Some level of documentation is necessary in software projects.
We like to say that “the code should speak for itself” and “docs always get outdated anyway”. Both of these arguments are valid, but they should not be an excuse to drop documentation altogether.
Having some documentation in place both:
A) makes it easier to onboard new colleagues,
B) gives you checklists for critical tasks, and
C) makes it easier to get back up to speed again if you’ve been away from the project.
At a minimum, I expect to see the following points covered in Android README files:
Continue reading “Android Friday: Things I want to see in the README file”
I have been working as an independent consultant for a few years now.
Sometimes I talk to others who are considering going the same route. I now have a more or less standard list of advice that I send to them. I’m turning it into this blog post, so I can simply point here next time.
Continue reading “Programmer Friday: How to work for yourself”
When you build software, it’s easy to get wrapped up in the wrong details or to get ahead of yourself.
Programmers sometimes optimize code prematurely. Or we apply unnecessary patterns, structures and frameworks. This makes our work more complex than it needs to be.
Newer programmers seem to fall into this trap more, but experienced people also get things mixed up occasionally. I certainly do. So: one thing at a time. Continue reading “Programmer Friday: Make it work, make it right, make it fast”
Sometimes you, the Android developer, will work with designers who have the time and knowledge to think of everything. They create complete, detailed designs for every screen and interaction. They cover both web, iOS and Android. They regularly use both Android and iOS themselves. They understand the strengths and conventions of each platform.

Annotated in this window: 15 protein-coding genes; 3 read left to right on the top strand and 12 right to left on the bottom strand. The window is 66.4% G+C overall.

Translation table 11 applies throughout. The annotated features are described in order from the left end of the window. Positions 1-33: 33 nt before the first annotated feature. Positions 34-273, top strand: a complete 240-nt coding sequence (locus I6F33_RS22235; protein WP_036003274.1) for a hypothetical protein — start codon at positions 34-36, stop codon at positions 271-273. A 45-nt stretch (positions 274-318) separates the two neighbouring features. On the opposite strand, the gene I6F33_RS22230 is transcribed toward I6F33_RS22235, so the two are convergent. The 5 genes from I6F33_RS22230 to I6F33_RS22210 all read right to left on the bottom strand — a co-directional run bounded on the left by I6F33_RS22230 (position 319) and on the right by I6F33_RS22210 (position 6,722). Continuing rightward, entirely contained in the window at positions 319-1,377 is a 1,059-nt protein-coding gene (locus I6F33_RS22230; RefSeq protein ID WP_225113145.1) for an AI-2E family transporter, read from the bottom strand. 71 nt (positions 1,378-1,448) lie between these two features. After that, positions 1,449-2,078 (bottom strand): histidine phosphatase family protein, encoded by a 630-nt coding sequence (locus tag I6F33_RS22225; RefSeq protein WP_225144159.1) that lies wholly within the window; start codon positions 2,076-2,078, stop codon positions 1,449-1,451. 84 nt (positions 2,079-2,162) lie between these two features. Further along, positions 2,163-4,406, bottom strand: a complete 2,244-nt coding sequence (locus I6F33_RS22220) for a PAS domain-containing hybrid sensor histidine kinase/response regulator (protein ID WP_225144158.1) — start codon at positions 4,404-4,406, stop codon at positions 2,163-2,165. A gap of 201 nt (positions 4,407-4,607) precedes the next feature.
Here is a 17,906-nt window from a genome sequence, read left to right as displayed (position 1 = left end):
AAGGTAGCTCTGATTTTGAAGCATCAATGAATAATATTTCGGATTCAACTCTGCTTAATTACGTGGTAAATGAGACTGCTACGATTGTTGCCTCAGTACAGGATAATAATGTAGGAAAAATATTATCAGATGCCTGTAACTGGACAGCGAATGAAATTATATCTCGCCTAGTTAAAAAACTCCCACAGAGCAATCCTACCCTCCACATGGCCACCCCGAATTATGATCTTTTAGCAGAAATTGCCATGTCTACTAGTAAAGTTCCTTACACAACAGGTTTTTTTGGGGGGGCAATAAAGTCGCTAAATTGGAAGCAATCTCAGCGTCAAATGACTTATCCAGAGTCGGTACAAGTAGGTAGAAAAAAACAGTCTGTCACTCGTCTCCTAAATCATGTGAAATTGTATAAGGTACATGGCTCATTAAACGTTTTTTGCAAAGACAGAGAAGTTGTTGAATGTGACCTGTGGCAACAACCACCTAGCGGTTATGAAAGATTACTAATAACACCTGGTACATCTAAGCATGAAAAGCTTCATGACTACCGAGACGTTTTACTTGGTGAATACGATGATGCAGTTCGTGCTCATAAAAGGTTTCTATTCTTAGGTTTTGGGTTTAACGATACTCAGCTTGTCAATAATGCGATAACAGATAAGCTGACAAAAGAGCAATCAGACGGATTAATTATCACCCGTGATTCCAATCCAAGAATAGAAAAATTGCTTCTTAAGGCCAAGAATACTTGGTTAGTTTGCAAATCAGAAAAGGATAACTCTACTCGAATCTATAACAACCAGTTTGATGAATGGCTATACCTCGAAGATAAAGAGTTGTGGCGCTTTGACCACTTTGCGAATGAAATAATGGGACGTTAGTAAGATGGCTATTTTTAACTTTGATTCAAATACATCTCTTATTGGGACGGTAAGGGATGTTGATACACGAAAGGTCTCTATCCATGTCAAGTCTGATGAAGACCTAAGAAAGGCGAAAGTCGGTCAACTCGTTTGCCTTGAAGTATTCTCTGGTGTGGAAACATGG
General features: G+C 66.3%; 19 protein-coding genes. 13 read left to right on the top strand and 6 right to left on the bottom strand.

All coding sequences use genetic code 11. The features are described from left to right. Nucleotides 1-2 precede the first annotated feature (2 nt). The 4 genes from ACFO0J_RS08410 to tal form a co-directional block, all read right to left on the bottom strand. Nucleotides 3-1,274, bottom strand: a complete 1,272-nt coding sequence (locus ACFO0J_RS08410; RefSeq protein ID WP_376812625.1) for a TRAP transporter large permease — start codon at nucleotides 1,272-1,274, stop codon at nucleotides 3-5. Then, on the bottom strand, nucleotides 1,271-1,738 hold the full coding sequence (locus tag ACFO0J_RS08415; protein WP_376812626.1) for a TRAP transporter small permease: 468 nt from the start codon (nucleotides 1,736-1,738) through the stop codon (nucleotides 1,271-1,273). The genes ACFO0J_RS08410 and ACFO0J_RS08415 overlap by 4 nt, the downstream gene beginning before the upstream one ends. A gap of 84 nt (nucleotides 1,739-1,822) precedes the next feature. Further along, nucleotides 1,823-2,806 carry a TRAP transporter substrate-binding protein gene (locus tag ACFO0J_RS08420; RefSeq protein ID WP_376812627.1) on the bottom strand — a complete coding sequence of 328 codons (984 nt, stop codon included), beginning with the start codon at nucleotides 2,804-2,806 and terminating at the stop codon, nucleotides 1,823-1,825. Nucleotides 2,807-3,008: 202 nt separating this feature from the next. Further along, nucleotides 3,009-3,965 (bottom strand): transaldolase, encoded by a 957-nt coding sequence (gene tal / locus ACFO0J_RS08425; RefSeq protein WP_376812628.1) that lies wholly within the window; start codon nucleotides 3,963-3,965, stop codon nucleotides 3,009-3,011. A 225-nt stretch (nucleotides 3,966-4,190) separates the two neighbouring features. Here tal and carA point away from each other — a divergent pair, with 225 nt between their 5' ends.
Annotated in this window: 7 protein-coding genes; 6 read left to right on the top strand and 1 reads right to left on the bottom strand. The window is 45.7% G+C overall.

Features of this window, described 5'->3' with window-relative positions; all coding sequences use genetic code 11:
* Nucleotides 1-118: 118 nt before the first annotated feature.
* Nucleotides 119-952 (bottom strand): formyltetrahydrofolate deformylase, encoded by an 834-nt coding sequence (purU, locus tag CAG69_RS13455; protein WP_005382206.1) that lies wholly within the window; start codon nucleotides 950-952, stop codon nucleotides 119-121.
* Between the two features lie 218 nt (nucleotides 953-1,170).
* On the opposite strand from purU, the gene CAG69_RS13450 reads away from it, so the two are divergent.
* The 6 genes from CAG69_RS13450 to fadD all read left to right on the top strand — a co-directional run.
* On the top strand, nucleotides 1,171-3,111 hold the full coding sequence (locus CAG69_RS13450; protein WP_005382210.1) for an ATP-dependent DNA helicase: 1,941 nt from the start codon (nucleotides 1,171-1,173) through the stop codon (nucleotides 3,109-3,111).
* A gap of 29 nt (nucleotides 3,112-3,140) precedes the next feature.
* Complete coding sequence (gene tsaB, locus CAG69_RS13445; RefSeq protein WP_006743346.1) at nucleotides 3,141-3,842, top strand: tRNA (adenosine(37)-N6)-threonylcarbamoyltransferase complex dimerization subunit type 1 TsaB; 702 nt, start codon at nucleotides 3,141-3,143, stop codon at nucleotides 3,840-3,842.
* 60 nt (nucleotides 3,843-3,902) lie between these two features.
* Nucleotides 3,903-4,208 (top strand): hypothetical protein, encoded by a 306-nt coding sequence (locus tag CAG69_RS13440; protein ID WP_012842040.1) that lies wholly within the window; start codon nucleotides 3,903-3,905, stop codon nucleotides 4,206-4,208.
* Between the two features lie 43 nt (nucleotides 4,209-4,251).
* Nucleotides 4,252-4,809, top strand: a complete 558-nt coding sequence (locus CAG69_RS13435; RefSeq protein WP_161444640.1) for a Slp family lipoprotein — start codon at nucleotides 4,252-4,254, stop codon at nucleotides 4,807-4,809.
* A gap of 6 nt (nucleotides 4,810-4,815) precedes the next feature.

These projects are delightful. Unfortunately, all projects are not like this.
Continue reading “Android Friday: Help your designer bridge the app gap”
I am not the most experienced teacher in my circle, but I have taught some technical classes, courses and workshops in my day — some of them for pay.
Here are some principles and techniques which have worked for me.
Continue reading “Programmer Friday: How to teach a programming course”
How do you determine how much time you need to build a piece of software?
We sometimes need to know roughly how long something will take before we start working on it. This is basic product management. “This new feature will take more than four months to add to our product? Maybe we have better things to do with our time, then.” The viability of a new project, product or feature is (in part) derived from the initially estimated cost of building it.
I’ve settled on the following approach for doing estimates: Continue reading “Programmer Friday: Estimating 101”
Opening screens from other screens in Android apps is straight forward: create an Intent object, stuff some parameters into it, use it to launch the other Activity, and dig out the passed parameters at the other end.
Unfortunately, if you blindly follow Googles standard examples of how to do this, you will end up sprinkling potential bugs around your codebase. Let’s look at how to tighten it up a bit.
Continue reading “Android Friday: Let Activities encapsulate their creation”
Your company is developing an Android app. Along the way you want to distribute test builds of the app. The designer needs to do user testing out in the field, the backend developer wants to end-to-end-test the whole system from the app… oh and by the way: the CEO wants to check in periodically as well.
If you were building a web-app it would be easy: just email a link to everyone. Distribution happens every time they reload their browser. However, with native apps you need to periodically push out new versions of the app to their phones.
Continue reading “Android Friday: How should you distribute test builds of your app?”
I am available for consulting/contracting again in Q1 2018: get in touch!
EDIT: I am booked again, until Q3 2018. However: feel free to contact me if you want to discuss future possibilities!